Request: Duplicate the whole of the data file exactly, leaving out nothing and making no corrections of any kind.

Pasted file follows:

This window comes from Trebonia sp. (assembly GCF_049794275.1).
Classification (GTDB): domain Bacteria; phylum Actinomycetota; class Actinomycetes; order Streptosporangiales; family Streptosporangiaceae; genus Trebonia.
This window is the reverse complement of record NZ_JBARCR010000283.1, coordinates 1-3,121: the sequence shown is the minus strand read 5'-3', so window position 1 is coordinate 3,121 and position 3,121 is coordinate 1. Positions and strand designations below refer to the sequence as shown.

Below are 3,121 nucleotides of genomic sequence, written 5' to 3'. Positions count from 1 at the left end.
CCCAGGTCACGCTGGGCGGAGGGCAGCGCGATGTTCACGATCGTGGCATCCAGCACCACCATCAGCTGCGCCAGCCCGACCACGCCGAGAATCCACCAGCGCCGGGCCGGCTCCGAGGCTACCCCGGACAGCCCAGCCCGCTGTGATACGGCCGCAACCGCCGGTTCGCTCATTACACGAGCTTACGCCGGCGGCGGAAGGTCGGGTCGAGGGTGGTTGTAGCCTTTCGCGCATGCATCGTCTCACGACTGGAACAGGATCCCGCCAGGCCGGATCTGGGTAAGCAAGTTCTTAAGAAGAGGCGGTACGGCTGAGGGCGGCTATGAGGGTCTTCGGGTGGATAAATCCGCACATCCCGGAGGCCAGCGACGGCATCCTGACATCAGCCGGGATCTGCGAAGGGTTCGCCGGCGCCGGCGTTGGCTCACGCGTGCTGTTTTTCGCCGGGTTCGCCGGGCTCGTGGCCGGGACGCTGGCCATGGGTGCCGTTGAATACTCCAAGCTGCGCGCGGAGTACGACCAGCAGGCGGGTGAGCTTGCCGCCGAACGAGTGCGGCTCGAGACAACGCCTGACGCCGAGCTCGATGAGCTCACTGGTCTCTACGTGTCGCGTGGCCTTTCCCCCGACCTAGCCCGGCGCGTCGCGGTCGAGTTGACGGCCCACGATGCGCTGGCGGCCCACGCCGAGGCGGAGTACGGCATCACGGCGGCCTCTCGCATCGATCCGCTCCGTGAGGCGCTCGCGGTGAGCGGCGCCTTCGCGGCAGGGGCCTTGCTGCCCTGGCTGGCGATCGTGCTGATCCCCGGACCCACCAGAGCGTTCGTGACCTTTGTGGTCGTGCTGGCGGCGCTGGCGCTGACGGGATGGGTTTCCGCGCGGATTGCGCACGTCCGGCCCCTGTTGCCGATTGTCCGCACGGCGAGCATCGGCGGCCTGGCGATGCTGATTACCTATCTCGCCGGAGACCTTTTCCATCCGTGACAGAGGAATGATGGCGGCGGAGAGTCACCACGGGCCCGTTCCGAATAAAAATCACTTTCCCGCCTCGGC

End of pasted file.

This window comes from Trebonia sp. (assembly GCF_049794275.1).
Classification (GTDB): domain Bacteria; phylum Actinomycetota; class Actinomycetes; order Streptosporangiales; family Streptosporangiaceae; genus Trebonia.
This window is the reverse complement of record NZ_JBARCR010000283.1, coordinates 1-3,121: the sequence shown is the minus strand read 5'-3', so window position 1 is coordinate 3,121 and position 3,121 is coordinate 1. Positions and strand designations below refer to the sequence as shown.

Below are 3,121 nucleotides of genomic sequence, written 5' to 3'. Positions count from 1 at the left end.
CCCAGGTCACGCTGGGCGGAGGGCAGCGCGATGTTCACGATCGTGGCATCCAGCACCACCATCAGCTGCGCCAGCCCGACCACGCCGAGAATCCACCAGCGCCGGGCCGGCTCCGAGGCTACCCCGGACAGCCCAGCCCGCTGTGATACGGCCGCAACCGCCGGTTCGCTCATTACACGAGCTTACGCCGGCGGCGGAAGGTCGGGTCGAGGGTGGTTGTAGCCTTTCGCGCATGCATCGTCTCACGACTGGAACAGGATCCCGCCAGGCCGGATCTGGGTAAGCAAGTTCTTAAGAAGAGGCGGTACGGCTGAGGGCGGCTATGAGGGTCTTCGGGTGGATAAATCCGCACATCCCGGAGGCCAGCGACGGCATCCTGACATCAGCCGGGATCTGCGAAGGGTTCGCCGGCGCCGGCGTTGGCTCACGCGTGCTGTTTTTCGCCGGGTTCGCCGGGCTCGTGGCCGGGACGCTGGCCATGGGTGCCGTTGAATACTCCAAGCTGCGCGCGGAGTACGACCAGCAGGCGGGTGAGCTTGCCGCCGAACGAGTGCGGCTCGAGACAACGCCTGACGCCGAGCTCGATGAGCTCACTGGTCTCTACGTGTCGCGTGGCCTTTCCCCCGACCTAGCCCGGCGCGTCGCGGTCGAGTTGACGGCCCACGATGCGCTGGCGGCCCACGCCGAGGCGGAGTACGGCATCACGGCGGCCTCTCGCATCGATCCGCTCCGTGAGGCGCTCGCGGTGAGCGGCGCCTTCGCGGCAGGGGCCTTGCTGCCCTGGCTGGCGATCGTGCTGATCCCCGGACCCACCAGAGCGTTCGTGACCTTTGTGGTCGTGCTGGCGGCGCTGGCGCTGACGGGATGGGTTTCCGCGCGGATTGCGCACGTCCGGCCCCTGTTGCCGATTGTCCGCACGGCGAGCATCGGCGGCCTGGCGATGCTGATTACCTATCTCGCCGGAGACCTTTTCCATCCGTGACAGAGGAATGATGGCGGCGGAGAGTCACCACGGGCCCGTTCCGAATAAAAATCACTTTCCCGCCTCGGC